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Noon seminar - Shorter-lived trace-gases: Opportunities for mitigating O3 depletion & climate change

Monday, September 10, 2012, 12:00PM - 1:00PM

Noon seminar - Shorter-lived trace-gases: Opportunities for mitigating O3 depletion & climate change


Steve Montzka

Earth Science Research Laboratory, NOAA


RL-3 room 620

Full title: Shorter-lived trace-gases: opportunities for mitigating ozone depletion and climate change.

The depletion of stratospheric ozone is caused primarily by chemicals having lifetimes of 30 to 100 years. It might come as a surprise, then, that only a few years after nations across the globe limited production of these chemicals via the Montreal Protocol on Substances that Deplete the Ozone Layer the atmospheric concentration of ozone-depleting halogen began decreasing. The key to this rapid turnaround was restrictions on the production of shorter-lived, ozone-depleting chemicals, specifically methyl chloroform and methyl bromide. Controls on shorter-lived gases, however, have limits; the decline in ozone-depleting halogen concentration has been sustained over nearly 2 decades only because long-lived gases were also controlled in the Montreal Protocol.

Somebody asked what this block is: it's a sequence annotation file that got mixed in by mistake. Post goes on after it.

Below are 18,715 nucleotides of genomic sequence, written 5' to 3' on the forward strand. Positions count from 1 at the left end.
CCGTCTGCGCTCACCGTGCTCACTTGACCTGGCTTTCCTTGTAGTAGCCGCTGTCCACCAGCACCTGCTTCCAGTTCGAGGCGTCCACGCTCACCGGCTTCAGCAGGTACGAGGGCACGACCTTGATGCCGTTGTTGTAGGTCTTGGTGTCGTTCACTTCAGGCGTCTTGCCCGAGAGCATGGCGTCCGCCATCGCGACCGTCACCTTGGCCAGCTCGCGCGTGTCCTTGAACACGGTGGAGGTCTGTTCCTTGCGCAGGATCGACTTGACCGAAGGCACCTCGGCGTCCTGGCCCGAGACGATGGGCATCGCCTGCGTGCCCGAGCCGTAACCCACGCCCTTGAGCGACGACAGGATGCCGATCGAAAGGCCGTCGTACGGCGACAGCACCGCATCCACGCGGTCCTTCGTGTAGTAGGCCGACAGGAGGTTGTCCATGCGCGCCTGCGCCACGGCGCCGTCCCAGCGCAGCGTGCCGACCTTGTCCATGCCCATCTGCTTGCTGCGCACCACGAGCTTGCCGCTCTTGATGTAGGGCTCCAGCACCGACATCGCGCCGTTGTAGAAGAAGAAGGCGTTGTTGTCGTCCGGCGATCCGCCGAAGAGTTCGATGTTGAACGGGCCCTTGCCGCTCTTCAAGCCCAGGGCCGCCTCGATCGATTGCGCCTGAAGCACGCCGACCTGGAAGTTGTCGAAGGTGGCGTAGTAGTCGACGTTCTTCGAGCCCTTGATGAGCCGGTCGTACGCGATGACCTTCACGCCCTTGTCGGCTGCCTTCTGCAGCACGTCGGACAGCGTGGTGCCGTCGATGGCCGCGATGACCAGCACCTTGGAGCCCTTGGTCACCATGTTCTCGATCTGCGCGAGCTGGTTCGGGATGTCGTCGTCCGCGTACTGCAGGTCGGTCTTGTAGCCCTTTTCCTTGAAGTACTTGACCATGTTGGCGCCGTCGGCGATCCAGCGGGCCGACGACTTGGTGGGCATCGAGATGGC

A parallel situation exists for greenhouse gases. Most radiative forcing is contributed by human-induced changes in carbon dioxide concentration. Furthermore, CO2 behaves as a long-lived gas: the global atmospheric concentration of CO2 is elevated for decades to millennia after an emission input. The trace gas with the next-largest contribution to radiative forcing, however, is methane. Methane is thought to have an atmospheric lifetime of ~10 years, and this timescale is set by the global mean hydroxyl radical concentration. Other non-CO2 greenhouse gases (N2O, CFCs, HCFCs, HFCs) also contribute to atmospheric radiative forcing and many have lifetimes shorter than CO2.  Given this, reductions in emissions of these non-CO2 gases have the potential to slow the increase in radiative forcing on shorter timescales than could be achieved by reductions in CO2 emissions alone. In this talk I’ll discuss the factors influencing these timescales, including variability in the global mean hydroxyl radical concentration, and I’ll explore the limits of reducing emissions of non-CO2 greenhouse gases compared to CO2 as a means to slow the increase in global radiative forcing.

Learn more about Steve from an ESRL profile.